Most states have adopted some kind of "no fault" divorce legislation that allows spouses to simply agree that they want to end their marriage without proving adultery, impotence or other forms of misbehavior. In Mississippi, a couple who wants a divorce can cite "irreconcilable differences" as the grounds to end their marriage. Difficulties may ensue, however, if one of the parties to the marriage refuses to agree that the couple experiences "irreconcilable differences." A state senator recently attempted to broaden the grounds for divorce, but the chairman of a key committee in the state House of Representatives has now killed another effort to broaden the grounds for divorce.
Republican Sen. Sally Doty introduced a bill that proposed to add domestic violence to the list of twelve approved grounds for divorce in Mississippi. The bill was overwhelmingly approved by the State Senate, and passage by the House seemed to be a sure thing. When the bill was sent to the House for approval, however, Andy Gipson, the chairman of the House Judiciary Committee, found a number of objectionable features of the bill.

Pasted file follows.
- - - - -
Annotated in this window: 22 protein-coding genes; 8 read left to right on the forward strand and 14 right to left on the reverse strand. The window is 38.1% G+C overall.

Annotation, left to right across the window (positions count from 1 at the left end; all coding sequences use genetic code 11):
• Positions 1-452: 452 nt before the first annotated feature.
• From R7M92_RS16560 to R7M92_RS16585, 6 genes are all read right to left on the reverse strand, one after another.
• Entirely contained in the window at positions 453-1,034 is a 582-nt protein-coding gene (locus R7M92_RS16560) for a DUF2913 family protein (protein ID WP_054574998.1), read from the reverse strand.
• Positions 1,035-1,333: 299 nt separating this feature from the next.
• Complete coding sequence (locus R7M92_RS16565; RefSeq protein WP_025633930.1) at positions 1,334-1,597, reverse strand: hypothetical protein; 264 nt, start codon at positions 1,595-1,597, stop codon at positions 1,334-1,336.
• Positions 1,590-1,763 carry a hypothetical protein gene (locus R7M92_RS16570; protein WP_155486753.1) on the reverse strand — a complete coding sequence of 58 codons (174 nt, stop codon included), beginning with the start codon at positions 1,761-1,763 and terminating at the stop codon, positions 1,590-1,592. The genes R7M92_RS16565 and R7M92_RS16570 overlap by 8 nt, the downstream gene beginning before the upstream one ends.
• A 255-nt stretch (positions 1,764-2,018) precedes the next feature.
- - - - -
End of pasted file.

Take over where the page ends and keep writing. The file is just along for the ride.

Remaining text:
Gipson first argued that the bill did not clearly define "domestic abuse." He said that the language might cause an increase in the number of divorces in the state because merely raising one's voice to a spouse could be interpreted as domestic assault. The chairman, who is also a Baptist ministers, stated that "we need to be adopting policies that promote marriage and people sticking together." Gipson refused to give the Senate bill a hearing, effectively killing it for the current session. Gipson cited the current ground of "cruel and inhuman treatment" as sufficient protection for abused spouses.
Obtaining a divorce in Mississippi can still be problematic. If spouses do not agree on the grounds for divorcing, a formal petition and trial may be required. Anyone contemplating a divorce may wish to consult an experienced family law attorney for advice on how a marriage can be ended with a minimum of emotional turmoil and expense.
Source: Mother Jones, "Mississippi Still Won't Make Domestic Abuse Grounds for Divorce," P. R. Lockhart, Mar. 1, 2017